Businessinsurance.com reported that a court agreed with Traveler’s “which denied coverage on the basis the loss was not a “direct loss” that was “directly caused by the use of a computer” as required by the policy.” My friend Judy Greenwald wrote the article entitled “Manufacturer can’t recover spoofing email losses from insurer” about the ruling by the US District Judge, Eastern District of Michigan (Ann Arbor) in the case American Tooling Center Inc. v. Travelers Casualty and Surety Company of America which included these facts:
The vice president received emails purportedly from the vendor instructing ATC to send payment for several legitimate outstanding invoices to a new bank account, according to the ruling.
Without verifying the new banking instructions, ATC wire-transferred about $800,000 to a bank account that was not, in fact, controlled by the vendor.
The Judge granted Summary Judgment for Traveler’s since:
There was no infiltration or ‘hacking’ of ATC’s computer system,
The emails themselves did not directly cause the transfer of funds; rather, ATC authorized the transfer based upon the information received in the emails,”
No question that verification of the spoofed email would have avoided this result, but no monies would have been transferred.
This blog is made available by Foley & Lardner LLP (“Foley” or “the Firm”) for informational purposes only. It is not meant to convey the Firm’s legal position on behalf of any client, nor is it intended to convey specific legal advice. Any opinions expressed in this article do not necessarily reflect the views of Foley & Lardner LLP, its partners, or its clients. Accordingly, do not act upon this information without seeking counsel from a licensed attorney.
This blog is not intended to create, and receipt of it does not constitute, an attorney-client relationship. Communicating with Foley through this website by email, blog post, or otherwise, does not create an attorney-client relationship for any legal matter. Therefore, any communication or material you transmit to Foley through this blog, whether by email, blog post or any other manner, will not be treated as confidential or proprietary.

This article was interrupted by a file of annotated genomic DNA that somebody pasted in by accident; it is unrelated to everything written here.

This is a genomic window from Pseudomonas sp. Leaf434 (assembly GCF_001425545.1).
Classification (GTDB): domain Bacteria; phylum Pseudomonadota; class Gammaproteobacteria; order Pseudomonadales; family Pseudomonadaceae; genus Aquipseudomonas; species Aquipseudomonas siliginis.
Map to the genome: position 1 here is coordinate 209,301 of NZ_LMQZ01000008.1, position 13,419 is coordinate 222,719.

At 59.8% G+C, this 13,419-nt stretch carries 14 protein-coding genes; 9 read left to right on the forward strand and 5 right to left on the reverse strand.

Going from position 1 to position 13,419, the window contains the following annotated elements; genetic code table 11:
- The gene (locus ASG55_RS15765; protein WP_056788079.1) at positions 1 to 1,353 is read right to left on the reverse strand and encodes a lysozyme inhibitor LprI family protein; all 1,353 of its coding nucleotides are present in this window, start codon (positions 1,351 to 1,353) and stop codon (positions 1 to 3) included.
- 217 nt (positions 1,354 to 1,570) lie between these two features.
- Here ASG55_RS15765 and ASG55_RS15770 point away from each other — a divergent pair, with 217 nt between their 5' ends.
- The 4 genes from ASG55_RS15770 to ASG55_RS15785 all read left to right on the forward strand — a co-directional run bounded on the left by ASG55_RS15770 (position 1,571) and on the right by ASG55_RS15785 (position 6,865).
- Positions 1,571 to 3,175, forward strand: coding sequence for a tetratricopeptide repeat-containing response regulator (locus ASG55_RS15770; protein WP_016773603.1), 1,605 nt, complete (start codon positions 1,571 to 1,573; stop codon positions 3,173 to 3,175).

The information on this blog is published “AS IS” and is not guaranteed to be complete, accurate, and or up-to-date. Foley makes no representations or warranties of any kind, express or implied, as to the operation or content of the site. Foley expressly disclaims all other guarantees, warranties, conditions and representations of any kind, either express or implied, whether arising under any statute, law, commercial use or otherwise, including implied warranties of merchantability, fitness for a particular purpose, title and non-infringement. In no event shall Foley or any of its partners, officers, employees, agents or affiliates be liable, directly or indirectly, under any theory of law (contract, tort, negligence or otherwise), to you or anyone else, for any claims, losses or damages, direct, indirect special, incidental, punitive or consequential, resulting from or occasioned by the creation, use of or reliance on this site (including information and other content) or any third party websites or the information, resources or material accessed through any such websites.
In some jurisdictions, the contents of this blog may be considered Attorney Advertising. If applicable, please note that prior results do not guarantee a similar outcome. Photographs are for dramatization purposes only and may include models. Likenesses do not necessarily imply current client, partnership or employee status.